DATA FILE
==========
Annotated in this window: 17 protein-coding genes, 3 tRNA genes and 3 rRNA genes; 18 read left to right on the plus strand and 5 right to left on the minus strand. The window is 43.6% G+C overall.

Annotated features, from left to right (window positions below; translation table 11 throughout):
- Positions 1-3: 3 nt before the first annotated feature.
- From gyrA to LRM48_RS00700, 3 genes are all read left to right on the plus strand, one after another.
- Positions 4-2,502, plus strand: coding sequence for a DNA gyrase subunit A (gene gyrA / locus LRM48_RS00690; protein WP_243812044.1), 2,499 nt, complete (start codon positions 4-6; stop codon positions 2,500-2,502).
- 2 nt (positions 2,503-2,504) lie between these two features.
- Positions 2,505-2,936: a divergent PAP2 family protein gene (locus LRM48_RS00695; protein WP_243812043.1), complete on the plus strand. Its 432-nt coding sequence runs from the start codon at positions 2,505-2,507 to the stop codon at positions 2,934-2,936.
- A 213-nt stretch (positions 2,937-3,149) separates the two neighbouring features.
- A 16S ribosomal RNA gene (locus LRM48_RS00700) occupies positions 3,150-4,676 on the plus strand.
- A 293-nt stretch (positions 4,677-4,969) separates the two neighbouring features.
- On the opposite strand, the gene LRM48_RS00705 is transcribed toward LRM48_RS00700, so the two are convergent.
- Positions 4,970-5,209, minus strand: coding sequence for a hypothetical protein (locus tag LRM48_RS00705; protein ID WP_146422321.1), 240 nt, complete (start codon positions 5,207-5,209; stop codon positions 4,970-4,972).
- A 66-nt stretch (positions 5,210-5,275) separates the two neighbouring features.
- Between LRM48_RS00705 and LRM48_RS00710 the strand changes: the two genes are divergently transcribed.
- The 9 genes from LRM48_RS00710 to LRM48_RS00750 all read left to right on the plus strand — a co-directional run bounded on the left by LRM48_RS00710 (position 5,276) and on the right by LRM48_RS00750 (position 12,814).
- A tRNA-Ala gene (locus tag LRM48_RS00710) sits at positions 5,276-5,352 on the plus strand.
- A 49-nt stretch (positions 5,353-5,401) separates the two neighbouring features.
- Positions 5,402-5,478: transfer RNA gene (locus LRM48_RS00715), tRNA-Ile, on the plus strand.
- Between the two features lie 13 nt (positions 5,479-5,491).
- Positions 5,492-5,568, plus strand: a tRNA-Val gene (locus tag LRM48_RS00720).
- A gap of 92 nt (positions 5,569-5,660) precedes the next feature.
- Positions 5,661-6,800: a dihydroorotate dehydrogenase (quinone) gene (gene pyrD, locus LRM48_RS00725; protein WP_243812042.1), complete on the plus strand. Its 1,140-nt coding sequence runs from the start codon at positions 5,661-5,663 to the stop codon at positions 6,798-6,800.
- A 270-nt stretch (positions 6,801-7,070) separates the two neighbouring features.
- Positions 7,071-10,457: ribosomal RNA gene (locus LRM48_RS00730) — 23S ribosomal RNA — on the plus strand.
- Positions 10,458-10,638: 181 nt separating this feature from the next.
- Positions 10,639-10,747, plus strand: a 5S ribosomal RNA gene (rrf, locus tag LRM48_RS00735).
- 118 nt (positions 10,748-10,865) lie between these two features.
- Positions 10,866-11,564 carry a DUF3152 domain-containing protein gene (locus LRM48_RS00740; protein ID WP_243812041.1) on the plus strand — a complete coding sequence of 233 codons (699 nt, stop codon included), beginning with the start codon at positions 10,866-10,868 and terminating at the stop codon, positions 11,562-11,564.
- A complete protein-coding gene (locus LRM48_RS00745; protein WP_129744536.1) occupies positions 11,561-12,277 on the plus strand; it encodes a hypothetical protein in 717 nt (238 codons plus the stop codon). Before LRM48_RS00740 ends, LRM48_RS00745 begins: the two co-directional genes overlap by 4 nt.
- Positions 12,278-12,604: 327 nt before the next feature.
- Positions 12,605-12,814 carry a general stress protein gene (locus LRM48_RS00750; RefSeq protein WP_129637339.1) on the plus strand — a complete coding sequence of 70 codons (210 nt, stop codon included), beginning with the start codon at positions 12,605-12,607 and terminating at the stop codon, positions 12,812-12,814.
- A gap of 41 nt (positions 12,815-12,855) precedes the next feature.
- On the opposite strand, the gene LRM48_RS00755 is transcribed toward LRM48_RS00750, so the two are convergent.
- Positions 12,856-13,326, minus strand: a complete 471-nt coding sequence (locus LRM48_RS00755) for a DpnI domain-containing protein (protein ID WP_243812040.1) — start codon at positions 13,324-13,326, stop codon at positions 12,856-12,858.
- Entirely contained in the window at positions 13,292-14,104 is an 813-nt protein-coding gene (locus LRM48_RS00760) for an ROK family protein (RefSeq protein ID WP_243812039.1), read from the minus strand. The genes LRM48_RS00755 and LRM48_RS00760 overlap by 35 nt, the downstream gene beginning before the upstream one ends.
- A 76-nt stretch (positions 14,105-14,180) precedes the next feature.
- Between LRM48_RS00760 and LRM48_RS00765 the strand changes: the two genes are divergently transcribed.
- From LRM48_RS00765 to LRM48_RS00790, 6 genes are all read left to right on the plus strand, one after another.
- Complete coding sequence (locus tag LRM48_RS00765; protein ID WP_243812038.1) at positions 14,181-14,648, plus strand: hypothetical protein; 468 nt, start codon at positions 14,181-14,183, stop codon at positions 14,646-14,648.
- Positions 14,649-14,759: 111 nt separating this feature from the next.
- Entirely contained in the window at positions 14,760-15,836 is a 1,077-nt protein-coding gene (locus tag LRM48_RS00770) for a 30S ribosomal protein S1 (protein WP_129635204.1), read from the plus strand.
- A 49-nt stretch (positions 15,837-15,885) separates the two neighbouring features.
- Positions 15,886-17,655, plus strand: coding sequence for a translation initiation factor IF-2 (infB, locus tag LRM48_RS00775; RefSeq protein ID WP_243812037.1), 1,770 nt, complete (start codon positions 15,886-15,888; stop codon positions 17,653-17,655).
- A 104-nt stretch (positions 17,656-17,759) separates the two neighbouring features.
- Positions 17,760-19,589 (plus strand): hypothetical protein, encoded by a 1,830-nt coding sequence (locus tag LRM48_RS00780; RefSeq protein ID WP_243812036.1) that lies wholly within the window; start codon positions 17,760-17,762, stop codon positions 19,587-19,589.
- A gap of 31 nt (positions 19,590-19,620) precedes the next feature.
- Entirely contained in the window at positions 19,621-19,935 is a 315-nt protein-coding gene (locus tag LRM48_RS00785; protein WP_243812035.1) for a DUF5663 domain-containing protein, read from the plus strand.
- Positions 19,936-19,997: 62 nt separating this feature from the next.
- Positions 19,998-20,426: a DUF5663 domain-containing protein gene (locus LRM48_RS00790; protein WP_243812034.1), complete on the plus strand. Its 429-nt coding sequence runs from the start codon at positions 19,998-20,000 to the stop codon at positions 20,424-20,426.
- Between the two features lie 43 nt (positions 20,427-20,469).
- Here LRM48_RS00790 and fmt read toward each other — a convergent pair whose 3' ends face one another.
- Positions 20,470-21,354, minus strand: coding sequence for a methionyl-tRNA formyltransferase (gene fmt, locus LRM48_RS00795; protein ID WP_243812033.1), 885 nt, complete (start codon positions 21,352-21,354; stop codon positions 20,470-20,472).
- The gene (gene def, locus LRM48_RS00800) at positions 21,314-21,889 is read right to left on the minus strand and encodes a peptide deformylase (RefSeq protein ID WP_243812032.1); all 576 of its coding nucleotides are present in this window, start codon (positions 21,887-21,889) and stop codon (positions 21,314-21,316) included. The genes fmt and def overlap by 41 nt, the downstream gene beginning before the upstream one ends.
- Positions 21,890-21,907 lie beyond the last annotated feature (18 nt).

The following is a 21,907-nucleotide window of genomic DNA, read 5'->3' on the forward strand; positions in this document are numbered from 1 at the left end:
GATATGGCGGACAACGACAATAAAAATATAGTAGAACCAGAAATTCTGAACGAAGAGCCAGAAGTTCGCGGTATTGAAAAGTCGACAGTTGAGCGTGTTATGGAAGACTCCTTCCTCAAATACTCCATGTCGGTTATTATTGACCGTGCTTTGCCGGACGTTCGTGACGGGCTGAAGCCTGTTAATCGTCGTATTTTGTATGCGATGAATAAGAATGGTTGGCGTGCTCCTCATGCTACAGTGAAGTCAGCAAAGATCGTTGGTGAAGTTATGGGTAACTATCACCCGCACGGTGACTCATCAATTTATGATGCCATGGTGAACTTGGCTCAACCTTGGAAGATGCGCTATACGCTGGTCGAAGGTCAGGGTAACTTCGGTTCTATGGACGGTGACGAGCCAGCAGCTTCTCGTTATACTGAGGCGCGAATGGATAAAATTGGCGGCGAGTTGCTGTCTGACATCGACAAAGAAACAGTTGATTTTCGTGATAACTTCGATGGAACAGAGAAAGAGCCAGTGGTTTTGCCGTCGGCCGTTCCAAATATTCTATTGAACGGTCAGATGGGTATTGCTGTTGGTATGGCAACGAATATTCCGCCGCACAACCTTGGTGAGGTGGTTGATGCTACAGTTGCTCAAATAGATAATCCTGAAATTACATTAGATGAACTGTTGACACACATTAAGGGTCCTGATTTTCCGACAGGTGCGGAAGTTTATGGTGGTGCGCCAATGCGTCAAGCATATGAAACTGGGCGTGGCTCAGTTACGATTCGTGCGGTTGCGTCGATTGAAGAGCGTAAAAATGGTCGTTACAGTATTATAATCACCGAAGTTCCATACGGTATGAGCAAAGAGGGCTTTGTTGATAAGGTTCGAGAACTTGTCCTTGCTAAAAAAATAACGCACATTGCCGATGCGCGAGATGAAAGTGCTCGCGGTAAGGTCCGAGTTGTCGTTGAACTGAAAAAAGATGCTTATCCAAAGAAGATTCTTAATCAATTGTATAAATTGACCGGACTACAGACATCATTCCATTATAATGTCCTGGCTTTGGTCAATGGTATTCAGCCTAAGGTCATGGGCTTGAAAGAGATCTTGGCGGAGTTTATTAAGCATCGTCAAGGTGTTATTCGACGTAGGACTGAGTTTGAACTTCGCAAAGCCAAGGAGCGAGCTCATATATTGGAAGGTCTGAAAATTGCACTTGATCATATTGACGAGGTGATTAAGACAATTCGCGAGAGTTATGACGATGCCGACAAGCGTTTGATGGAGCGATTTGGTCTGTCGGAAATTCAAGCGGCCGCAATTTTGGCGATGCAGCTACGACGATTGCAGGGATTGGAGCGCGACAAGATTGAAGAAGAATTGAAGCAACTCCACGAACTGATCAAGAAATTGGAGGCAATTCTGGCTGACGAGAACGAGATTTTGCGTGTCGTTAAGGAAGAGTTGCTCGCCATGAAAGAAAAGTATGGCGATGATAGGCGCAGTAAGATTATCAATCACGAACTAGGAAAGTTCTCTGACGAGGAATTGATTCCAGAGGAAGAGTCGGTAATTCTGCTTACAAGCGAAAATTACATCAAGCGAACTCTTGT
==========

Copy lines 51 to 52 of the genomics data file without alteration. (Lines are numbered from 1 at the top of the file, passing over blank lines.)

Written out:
- Here LRM48_RS00790 and fmt read toward each other — a convergent pair whose 3' ends face one another.
- Positions 20,470-21,354, minus strand: coding sequence for a methionyl-tRNA formyltransferase (gene fmt, locus LRM48_RS00795; protein ID WP_243812033.1), 885 nt, complete (start codon positions 21,352-21,354; stop codon positions 20,470-20,472).